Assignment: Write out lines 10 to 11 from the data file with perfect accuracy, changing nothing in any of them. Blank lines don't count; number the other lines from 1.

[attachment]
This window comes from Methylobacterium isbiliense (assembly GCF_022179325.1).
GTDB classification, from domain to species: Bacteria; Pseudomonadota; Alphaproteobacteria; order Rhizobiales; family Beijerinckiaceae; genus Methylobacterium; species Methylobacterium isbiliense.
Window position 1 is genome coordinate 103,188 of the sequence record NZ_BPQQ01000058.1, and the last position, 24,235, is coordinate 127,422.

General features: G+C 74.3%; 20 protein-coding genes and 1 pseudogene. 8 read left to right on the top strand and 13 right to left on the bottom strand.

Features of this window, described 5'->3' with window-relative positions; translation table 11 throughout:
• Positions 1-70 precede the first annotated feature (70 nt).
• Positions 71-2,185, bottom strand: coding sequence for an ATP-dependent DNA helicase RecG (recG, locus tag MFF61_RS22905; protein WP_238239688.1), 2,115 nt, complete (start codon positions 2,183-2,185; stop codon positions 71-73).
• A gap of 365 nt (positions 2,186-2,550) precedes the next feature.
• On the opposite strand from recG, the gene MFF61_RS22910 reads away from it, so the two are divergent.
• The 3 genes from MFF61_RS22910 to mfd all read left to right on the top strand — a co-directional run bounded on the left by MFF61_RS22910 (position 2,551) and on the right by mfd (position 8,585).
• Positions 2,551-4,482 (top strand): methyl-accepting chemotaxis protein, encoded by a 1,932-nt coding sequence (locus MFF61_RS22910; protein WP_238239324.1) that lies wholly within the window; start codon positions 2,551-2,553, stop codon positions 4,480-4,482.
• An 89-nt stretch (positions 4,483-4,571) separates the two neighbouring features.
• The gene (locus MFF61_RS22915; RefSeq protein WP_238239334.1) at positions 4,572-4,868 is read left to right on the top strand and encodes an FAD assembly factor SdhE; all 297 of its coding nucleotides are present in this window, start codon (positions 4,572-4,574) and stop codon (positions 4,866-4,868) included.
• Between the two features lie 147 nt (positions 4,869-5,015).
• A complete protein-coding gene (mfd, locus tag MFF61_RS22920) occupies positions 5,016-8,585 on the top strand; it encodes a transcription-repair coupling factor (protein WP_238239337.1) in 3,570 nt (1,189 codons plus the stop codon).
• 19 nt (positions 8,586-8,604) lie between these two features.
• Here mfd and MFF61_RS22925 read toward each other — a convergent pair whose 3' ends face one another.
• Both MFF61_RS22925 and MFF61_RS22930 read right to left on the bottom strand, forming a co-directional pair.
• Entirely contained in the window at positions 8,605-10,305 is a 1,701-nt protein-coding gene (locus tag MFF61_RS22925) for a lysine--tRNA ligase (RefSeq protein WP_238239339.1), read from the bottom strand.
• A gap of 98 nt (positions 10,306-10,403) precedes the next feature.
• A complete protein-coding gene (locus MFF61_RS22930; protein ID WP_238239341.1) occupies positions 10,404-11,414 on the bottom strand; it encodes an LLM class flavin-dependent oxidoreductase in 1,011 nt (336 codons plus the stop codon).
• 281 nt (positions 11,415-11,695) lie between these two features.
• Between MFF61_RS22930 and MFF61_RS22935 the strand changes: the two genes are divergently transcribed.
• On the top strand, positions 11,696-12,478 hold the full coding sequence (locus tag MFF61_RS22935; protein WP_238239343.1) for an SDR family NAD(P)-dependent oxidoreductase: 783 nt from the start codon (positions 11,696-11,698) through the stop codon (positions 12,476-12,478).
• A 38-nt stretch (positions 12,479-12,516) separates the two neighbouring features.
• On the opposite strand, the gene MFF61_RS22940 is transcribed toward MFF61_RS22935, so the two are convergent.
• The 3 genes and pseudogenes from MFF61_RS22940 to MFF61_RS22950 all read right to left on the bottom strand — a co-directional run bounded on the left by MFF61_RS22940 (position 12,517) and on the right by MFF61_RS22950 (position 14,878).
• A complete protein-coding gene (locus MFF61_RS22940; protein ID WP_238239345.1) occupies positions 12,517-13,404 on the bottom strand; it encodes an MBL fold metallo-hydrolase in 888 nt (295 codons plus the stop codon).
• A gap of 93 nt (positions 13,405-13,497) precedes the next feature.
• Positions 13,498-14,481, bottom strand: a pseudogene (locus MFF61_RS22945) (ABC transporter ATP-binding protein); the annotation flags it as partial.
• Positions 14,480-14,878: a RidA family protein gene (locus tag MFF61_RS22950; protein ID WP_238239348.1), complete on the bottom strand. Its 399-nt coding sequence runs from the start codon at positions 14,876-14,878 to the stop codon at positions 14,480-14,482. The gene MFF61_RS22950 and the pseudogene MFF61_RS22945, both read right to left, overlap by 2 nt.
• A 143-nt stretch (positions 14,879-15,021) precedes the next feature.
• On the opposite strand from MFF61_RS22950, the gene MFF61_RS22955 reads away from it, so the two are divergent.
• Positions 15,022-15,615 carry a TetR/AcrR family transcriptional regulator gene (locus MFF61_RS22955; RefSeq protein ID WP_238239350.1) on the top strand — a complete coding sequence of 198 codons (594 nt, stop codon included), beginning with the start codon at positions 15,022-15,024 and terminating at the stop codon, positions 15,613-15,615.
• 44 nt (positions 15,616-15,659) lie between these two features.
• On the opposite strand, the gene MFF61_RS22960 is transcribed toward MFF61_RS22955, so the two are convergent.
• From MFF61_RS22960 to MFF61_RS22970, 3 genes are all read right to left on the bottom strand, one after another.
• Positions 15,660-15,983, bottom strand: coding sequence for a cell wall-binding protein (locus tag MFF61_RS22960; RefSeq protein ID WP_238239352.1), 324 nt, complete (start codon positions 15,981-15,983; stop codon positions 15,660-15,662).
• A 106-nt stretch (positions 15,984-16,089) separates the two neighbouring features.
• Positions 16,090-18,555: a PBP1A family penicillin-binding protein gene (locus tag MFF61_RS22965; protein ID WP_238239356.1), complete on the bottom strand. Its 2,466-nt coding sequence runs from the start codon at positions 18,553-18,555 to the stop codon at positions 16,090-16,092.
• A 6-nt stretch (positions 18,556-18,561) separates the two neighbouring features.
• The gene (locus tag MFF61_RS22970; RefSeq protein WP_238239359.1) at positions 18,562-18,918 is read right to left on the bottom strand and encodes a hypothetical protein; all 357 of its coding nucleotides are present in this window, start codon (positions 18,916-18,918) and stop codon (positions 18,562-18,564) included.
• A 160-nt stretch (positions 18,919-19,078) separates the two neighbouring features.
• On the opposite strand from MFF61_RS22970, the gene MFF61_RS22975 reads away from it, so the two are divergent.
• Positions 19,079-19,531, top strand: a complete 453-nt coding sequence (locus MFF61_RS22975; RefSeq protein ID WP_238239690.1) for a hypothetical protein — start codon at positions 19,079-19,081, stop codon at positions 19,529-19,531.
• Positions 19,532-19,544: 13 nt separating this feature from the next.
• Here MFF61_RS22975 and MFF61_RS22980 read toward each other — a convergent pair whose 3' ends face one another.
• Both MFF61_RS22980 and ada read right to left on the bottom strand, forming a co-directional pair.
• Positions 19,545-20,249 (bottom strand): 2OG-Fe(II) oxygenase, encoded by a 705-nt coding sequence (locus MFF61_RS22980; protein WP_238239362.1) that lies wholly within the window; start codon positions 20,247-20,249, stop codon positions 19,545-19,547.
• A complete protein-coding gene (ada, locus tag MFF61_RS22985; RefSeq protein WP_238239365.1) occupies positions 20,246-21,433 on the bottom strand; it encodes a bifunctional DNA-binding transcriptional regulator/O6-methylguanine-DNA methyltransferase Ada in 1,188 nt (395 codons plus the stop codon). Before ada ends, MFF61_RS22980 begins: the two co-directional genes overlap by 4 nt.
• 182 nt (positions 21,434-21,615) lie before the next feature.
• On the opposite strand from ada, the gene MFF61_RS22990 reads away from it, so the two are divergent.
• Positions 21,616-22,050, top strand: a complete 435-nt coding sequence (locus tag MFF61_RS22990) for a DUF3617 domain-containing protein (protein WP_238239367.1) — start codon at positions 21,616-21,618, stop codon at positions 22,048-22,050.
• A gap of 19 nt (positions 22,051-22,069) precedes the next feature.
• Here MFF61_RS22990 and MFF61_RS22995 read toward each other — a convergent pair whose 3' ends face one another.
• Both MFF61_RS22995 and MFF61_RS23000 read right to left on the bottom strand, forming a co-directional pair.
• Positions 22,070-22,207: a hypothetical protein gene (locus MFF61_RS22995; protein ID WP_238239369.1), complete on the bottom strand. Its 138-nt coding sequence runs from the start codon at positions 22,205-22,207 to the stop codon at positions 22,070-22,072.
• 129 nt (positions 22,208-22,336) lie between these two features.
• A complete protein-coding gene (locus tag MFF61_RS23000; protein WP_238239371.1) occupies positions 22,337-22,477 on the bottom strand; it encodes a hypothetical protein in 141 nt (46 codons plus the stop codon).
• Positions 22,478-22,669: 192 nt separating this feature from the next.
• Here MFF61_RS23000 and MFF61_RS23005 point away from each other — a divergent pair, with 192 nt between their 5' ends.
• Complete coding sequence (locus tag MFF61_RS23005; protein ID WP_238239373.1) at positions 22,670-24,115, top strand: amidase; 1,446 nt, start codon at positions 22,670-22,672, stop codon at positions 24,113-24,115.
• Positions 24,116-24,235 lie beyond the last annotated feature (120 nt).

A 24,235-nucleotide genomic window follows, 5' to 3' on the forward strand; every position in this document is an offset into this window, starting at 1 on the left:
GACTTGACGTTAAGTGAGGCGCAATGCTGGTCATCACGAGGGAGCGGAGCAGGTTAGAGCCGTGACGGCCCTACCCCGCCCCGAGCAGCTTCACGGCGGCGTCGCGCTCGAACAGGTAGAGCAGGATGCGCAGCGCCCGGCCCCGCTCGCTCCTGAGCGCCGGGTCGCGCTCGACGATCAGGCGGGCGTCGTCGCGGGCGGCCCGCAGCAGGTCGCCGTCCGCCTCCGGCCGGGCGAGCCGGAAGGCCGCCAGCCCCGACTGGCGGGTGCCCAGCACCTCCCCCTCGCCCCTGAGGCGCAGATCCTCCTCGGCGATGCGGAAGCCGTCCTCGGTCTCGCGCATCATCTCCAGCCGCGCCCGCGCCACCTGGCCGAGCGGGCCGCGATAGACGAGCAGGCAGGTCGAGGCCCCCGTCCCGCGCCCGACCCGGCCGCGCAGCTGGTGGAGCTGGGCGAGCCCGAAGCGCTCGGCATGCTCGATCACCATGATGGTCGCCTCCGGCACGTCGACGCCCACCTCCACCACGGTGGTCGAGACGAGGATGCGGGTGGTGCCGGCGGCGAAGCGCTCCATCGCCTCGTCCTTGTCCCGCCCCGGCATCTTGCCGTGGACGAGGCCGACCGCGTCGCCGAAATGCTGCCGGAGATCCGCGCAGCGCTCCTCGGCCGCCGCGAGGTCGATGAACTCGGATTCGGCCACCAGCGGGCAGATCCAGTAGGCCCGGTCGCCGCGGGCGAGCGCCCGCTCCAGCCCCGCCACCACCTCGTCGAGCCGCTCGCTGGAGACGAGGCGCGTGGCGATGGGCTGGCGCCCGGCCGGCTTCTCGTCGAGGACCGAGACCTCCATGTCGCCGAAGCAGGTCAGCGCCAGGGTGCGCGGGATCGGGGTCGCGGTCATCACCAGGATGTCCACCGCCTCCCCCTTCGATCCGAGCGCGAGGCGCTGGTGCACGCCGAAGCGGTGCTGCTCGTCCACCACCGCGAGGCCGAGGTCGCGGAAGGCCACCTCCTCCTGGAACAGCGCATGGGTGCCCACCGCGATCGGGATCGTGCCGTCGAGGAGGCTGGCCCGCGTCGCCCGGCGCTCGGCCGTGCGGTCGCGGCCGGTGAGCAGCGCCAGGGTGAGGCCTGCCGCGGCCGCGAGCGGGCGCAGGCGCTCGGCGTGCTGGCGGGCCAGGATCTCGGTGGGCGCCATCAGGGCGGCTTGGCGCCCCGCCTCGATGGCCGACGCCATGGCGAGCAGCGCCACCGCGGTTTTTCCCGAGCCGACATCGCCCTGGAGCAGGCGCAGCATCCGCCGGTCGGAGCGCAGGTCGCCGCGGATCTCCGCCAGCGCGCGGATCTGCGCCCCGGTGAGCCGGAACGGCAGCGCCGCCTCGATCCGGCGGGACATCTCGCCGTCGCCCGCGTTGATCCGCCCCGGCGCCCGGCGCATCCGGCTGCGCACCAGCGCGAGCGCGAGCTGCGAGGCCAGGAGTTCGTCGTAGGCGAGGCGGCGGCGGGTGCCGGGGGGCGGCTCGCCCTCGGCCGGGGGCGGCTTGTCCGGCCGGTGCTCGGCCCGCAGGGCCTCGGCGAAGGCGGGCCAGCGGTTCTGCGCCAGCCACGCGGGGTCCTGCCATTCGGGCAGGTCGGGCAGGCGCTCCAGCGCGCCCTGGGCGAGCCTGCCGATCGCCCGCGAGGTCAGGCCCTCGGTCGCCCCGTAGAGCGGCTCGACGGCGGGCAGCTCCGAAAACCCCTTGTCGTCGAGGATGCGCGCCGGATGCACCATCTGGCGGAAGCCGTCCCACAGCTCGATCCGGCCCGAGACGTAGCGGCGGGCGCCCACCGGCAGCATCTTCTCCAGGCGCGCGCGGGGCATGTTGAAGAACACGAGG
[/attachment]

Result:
• The 3 genes from MFF61_RS22910 to mfd all read left to right on the top strand — a co-directional run bounded on the left by MFF61_RS22910 (position 2,551) and on the right by mfd (position 8,585).
• Positions 2,551-4,482 (top strand): methyl-accepting chemotaxis protein, encoded by a 1,932-nt coding sequence (locus MFF61_RS22910; protein WP_238239324.1) that lies wholly within the window; start codon positions 2,551-2,553, stop codon positions 4,480-4,482.